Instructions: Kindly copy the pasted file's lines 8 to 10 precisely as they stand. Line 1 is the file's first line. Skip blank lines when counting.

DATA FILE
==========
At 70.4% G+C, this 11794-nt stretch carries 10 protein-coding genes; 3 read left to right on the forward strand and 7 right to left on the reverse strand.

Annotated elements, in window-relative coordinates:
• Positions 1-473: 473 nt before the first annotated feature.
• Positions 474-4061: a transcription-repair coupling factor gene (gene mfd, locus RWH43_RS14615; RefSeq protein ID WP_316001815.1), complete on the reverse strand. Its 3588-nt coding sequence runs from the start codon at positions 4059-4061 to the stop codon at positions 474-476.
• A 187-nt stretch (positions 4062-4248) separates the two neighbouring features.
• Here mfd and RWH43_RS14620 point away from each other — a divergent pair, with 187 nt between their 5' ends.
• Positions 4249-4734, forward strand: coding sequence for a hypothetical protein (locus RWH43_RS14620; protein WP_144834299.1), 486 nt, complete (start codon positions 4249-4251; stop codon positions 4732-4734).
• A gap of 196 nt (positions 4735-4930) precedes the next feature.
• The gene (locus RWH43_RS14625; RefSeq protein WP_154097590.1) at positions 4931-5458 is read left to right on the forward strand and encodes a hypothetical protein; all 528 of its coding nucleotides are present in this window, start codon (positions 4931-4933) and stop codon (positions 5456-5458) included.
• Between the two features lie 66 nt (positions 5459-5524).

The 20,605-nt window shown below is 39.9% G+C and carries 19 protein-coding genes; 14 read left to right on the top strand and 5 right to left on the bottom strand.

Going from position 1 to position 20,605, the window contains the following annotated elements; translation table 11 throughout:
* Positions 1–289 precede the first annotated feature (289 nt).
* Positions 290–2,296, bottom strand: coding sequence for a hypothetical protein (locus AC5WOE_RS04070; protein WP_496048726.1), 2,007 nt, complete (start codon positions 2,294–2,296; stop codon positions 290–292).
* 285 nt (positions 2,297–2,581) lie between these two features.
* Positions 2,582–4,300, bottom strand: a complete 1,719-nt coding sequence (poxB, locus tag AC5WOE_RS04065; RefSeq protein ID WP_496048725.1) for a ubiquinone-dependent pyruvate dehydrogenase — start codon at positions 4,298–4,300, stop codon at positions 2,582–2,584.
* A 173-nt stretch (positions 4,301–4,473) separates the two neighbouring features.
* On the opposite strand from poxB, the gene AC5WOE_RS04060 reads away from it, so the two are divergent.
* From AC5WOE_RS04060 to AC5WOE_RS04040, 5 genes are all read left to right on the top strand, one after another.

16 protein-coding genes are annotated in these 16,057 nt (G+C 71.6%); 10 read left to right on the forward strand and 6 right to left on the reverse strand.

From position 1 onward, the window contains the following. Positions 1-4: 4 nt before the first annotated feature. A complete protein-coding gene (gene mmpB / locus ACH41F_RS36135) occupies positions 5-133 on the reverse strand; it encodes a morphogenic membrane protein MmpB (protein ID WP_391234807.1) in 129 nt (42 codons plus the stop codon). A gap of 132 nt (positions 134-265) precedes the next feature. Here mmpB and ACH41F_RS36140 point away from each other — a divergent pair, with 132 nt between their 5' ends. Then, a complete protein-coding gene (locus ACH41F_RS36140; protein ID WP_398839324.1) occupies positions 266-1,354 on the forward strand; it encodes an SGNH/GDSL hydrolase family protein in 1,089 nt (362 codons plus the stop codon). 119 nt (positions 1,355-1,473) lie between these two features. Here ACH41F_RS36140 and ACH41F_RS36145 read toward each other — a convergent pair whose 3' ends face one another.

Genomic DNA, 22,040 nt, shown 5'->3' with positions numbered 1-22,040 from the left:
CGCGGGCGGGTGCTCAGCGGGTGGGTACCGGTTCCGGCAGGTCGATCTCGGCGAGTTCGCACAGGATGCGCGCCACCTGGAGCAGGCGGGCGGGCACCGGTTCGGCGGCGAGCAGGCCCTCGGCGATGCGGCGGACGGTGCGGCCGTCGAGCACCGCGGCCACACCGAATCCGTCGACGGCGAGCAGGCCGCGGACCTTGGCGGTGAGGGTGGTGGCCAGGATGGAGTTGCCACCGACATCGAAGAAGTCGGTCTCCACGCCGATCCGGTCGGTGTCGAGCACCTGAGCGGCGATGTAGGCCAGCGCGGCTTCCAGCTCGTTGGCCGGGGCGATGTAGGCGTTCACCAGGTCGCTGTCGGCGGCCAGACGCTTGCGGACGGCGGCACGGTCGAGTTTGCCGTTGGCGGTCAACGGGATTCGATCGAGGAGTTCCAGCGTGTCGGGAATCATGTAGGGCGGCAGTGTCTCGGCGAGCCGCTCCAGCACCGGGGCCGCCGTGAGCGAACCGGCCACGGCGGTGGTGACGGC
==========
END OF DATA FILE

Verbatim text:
• A gap of 196 nt (positions 4735-4930) precedes the next feature.
• The gene (locus RWH43_RS14625; RefSeq protein WP_154097590.1) at positions 4931-5458 is read left to right on the forward strand and encodes a hypothetical protein; all 528 of its coding nucleotides are present in this window, start codon (positions 4931-4933) and stop codon (positions 5456-5458) included.
• Between the two features lie 66 nt (positions 5459-5524).